social titles See courtesy titles.

Society for the Prevention of Cruelty to Animals SPCA is acceptable on second reference.

The American Society for the Prevention of Cruelty to Animals is limited to the five boroughs of New York City.

The autonomous chapters in other cities ordinarily precede the organization by the name of the city: On first reference, the Philadelphia Society for the Prevention of Cruelty to Animals; on second, the Philadelphia SPCA or SPCA as appropriate in the context.

Society of Friends See Quakers.

Society of Professional Journalists (no longer the Society of Professional Journalists, Sigma Delta Chi). On second reference: SPJ.


software titles Capitalize but do not use quotation marks around such titles as WordPerfect or Windows, but use quotation marks for computer games: "Where in the World is Carmen Sandiego?"

solicitor See lawyer.

Solid Those Southern states traditionally regarded as supporters of the Democratic Party.

soliloquy, soliloquies

song titles See composition titles.

son-in-law, sons-in-law

SOS The distress signal.

S.O.S (no final period) is a trademark for a brand of soap pad.

sound barrier The speed of sound no longer a true barrier because aircraft have exceeded it. See Mach number.

South As defined by the U.S. Census Bureau, the 16-state region is broken into three divisions.

The four East South Central states are Alabama, Kentucky, Mississippi and Tennessee.

The eight South Atlantic states are Delaware, Florida, Georgia, Maryland, North Carolina, South Carolina, Virginia and West Virginia.

The four West South Central states are Arkansas, Louisiana, Oklahoma and Texas.

There is no official U.S. Census Bureau definition of Southeast.

See North Central region; Northeast region; and West for the bureau’s other regional breakdowns.

south, southern, southeast, southwest See the directions and regions entry.

South America See Western Hemisphere.

South Carolina Abbrev.: S.C. See state names.

South Dakota Abbrev.: S.D. See state names.

Southeast Asia The nations of the Indochinese Peninsula and the islands southeast of it: Burma, Cambodia, Indonesia, Laos, Malaysia, Papua New Guinea, the Philippines, Singapore, Thailand and Vietnam.

See Asian subcontinent and Far East.

Southeast Asia Treaty Organization SEATO is acceptable on second reference.

Soviet Union See Commonwealth of Independent States.

Space Age It began with the launching of Sputnik 1 on Oct. 4, 1957.

space agency See National Aeronautics and Space Administration.

space centers See John F. Kennedy Space Center and Lyndon B. Johnson Space Center.

spacecraft designations Use Arabic figures and capitalize the name: Gemini 7, Apollo 11, Pioneer 10.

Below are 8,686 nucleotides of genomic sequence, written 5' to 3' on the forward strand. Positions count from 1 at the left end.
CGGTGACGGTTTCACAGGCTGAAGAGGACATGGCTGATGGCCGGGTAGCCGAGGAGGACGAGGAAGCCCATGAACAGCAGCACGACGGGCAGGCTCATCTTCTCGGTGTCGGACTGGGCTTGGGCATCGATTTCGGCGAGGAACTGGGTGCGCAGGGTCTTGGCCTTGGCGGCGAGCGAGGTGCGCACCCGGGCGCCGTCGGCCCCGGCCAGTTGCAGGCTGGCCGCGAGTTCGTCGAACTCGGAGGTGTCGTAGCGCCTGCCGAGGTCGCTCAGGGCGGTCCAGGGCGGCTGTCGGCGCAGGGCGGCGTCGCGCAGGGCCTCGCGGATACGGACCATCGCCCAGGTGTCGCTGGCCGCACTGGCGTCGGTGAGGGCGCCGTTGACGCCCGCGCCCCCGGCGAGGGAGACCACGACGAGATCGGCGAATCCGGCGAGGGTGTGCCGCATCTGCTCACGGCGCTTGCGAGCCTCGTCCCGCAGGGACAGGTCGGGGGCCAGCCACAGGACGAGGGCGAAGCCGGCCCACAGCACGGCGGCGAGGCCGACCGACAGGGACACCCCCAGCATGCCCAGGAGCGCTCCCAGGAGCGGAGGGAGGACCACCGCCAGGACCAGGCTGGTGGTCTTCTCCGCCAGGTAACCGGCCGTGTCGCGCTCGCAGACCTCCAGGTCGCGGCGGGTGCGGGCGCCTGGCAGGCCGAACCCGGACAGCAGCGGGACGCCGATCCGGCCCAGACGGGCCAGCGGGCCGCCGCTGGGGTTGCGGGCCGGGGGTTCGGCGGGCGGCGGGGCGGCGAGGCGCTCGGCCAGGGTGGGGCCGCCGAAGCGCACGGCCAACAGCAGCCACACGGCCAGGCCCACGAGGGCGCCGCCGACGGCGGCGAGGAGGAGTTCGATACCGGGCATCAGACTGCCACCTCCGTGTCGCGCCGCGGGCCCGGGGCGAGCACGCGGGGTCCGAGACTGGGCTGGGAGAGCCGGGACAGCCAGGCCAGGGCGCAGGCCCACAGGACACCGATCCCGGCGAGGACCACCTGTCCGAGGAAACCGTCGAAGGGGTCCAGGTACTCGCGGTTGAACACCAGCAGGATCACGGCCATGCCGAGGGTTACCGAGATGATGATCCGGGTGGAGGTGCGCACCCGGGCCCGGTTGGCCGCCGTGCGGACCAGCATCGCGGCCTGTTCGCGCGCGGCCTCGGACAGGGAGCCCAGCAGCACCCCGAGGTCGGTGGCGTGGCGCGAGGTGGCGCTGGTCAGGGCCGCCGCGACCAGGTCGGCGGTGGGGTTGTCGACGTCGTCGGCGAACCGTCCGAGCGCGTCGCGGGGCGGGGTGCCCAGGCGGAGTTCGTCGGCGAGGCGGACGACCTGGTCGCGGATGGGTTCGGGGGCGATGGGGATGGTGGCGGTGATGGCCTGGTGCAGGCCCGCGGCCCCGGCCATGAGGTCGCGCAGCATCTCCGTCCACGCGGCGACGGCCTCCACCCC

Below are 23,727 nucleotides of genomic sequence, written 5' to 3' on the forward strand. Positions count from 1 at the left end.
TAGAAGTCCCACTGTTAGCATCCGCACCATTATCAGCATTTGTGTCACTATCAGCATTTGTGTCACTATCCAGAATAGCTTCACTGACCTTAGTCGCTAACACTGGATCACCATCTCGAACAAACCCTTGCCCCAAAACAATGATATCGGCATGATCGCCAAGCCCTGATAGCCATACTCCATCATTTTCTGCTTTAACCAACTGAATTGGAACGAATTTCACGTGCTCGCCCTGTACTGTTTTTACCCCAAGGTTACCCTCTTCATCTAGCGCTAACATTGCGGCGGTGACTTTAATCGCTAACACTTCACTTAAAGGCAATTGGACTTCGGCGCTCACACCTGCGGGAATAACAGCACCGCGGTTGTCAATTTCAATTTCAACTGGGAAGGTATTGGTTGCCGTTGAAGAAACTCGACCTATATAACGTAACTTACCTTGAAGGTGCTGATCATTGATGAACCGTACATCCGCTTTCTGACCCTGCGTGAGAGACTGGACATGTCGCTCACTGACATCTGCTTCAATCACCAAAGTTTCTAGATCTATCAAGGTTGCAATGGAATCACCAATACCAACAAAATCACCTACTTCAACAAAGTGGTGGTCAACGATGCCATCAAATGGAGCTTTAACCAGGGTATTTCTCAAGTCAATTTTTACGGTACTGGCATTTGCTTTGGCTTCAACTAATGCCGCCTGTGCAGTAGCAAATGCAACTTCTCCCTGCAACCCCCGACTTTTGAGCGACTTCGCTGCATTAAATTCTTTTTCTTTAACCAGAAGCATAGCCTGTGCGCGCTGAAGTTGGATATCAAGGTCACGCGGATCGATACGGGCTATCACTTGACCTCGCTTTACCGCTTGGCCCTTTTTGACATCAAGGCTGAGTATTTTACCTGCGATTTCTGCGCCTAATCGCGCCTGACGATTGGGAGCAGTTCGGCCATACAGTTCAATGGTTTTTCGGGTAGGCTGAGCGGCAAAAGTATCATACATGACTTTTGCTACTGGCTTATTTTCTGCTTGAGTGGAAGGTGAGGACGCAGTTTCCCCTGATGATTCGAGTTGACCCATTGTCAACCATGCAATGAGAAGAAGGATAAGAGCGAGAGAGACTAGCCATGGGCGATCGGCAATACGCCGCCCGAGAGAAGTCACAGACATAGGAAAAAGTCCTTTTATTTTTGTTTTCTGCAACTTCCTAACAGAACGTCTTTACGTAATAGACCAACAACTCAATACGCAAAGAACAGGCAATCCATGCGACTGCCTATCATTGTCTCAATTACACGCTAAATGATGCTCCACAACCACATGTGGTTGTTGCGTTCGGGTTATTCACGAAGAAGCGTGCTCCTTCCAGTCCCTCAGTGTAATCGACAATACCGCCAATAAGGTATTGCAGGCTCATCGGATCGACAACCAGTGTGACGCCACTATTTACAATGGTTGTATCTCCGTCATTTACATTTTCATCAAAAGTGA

space shuttle Lowercase space shuttle, but capitalize a proper name.

The space shuttle is a reusable winged aircraft capable of carrying people and cargo into Earth orbit. It is designed to take off vertically with the aid of booster rockets. After an orbital mission, re-entry begins with the firing of engines that send the craft back into Earth’s atmosphere. The final leg of the return trip is a powerless glide to a landing strip.


Spanish-American War

Spanish and Portuguese names The family names of both the father and mother usually are considered part of a person’s full name. In everyday use, customs vary widely with individuals and countries.

The normal sequence is given name, father’s family name, mother’s family name: Jose Lopez Portillo.

On second reference, use only the father’s family name (Lopez), unless the individual prefers or is widely known by a multiple last name (Lopez Portillo).

Some individuals use a y (for and) between the two surnames: Jose Lopez y Portillo. Include the y on second reference only if both names are used: Lopez y Portillo.

In the Portuguese practice common in Portugal and Brazil, some individuals use only the mother’s family name on second reference. If the individual’s preference is not known, use both family names on second reference: Humberto Castello Branco on first reference, Castello Branco on second.

A married woman frequently uses her father’s family name followed by the particle de (for of) and her husband’s name. A woman named Irma Perez who married a man named Anibal Gutierrez would be known as Irma Perez de Gutierrez. Use Mrs. Gutierrez on second reference.

speaker Capitalize as a formal title before a name. Generally, it is a formal title only for the speaker of a legislative body: Speaker Thomas P. O’Neill.

See titles.

special contexts When this term is used in this book, it means that the material described may be used in a regular column devoted to a specialized subject or when a particular literary effect is suitable.

Special literary effects generally are suitable only in feature copy, but even there they should be used with care. Most feature material should follow the same style norms that apply to regular news copy.